– Robusto
    Commented Jan 10, 2011 at 16:56
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    These flags are important evidence and deserve an upvote. Commented Jan 10, 2011 at 17:38
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    @Cerberus: How are the flags important evidence? These are examples of English over 250 years ago, when we were still British Colonies. And it only shows that the word "don't" was ever used at least once, not that it is used as much as the British do. Even Robusto says the flags were added for humor.
    – Kosmonaut
    Commented Jan 10, 2011 at 18:21
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    @Cerberus: In online discussion boards, IMs, and other chat-like discussions, I prescribe that one must always use the smiley :), winky-smiley ;), or sarcasm tag /s whenever one writes a non-obvious sarcastic comment. To do anything else is completely wrong and has no place in the English language. I write papers on English sometimes, so I am an authority figure on the topic. Did that help? :)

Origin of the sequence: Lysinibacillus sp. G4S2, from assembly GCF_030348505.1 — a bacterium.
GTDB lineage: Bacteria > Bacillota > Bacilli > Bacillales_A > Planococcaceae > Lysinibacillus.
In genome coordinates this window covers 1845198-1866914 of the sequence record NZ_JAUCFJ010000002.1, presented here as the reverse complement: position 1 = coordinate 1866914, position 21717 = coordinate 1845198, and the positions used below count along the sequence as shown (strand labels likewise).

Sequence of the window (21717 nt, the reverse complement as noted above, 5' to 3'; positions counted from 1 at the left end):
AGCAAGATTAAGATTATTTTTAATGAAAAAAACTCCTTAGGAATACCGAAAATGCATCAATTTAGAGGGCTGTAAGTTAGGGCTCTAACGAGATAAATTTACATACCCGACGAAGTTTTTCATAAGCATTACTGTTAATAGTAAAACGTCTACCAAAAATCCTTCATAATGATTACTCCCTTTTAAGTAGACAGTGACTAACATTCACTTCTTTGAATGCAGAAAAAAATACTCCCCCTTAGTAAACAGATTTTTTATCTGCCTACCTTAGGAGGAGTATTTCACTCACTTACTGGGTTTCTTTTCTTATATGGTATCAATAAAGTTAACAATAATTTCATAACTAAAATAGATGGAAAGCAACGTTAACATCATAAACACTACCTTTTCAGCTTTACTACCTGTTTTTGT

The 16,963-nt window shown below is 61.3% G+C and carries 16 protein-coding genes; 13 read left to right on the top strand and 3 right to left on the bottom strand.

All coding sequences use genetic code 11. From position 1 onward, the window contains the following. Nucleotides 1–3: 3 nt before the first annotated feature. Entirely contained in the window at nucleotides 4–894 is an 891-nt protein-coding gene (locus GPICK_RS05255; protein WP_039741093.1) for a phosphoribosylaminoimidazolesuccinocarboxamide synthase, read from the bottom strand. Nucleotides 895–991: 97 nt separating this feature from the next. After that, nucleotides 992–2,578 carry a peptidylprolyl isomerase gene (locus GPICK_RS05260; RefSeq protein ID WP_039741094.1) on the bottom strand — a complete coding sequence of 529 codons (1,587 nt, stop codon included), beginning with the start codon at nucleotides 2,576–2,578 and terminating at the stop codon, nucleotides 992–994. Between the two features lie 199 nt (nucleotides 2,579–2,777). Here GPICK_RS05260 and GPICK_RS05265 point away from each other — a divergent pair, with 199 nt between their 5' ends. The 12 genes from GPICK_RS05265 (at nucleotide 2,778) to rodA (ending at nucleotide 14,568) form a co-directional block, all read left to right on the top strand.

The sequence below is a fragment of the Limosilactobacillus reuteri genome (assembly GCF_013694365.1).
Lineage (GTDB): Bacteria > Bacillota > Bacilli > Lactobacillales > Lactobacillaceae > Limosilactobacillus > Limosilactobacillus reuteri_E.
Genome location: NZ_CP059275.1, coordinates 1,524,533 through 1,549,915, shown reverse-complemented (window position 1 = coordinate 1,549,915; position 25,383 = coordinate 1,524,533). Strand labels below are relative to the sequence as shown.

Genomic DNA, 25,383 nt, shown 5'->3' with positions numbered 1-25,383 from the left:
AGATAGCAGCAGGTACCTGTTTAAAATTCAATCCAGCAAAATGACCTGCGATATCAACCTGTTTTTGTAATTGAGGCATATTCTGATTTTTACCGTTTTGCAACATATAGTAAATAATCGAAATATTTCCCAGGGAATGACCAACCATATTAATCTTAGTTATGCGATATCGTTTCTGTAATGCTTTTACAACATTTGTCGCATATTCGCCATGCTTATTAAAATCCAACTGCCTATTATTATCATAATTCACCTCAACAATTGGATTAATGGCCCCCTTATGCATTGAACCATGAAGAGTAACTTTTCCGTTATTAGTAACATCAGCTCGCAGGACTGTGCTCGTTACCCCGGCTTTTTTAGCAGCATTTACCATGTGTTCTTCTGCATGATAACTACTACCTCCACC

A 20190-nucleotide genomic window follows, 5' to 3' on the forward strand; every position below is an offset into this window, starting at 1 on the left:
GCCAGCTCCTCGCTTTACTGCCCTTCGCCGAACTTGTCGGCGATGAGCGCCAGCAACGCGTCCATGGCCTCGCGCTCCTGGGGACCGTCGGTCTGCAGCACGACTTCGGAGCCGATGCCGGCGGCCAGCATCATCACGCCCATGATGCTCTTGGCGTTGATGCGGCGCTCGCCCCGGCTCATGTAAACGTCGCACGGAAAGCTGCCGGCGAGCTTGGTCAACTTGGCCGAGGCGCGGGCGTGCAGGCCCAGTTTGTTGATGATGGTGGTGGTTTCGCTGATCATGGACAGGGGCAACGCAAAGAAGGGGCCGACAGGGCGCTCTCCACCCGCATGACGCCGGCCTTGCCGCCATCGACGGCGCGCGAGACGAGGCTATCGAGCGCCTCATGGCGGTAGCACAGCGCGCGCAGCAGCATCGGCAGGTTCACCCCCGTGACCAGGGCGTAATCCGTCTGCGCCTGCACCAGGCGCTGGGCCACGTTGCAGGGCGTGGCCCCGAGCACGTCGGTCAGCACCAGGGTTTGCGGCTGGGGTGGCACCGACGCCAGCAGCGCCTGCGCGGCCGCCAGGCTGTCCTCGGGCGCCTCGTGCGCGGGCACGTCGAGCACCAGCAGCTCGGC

– Kosmonaut
    Commented Jan 10, 2011 at 20:30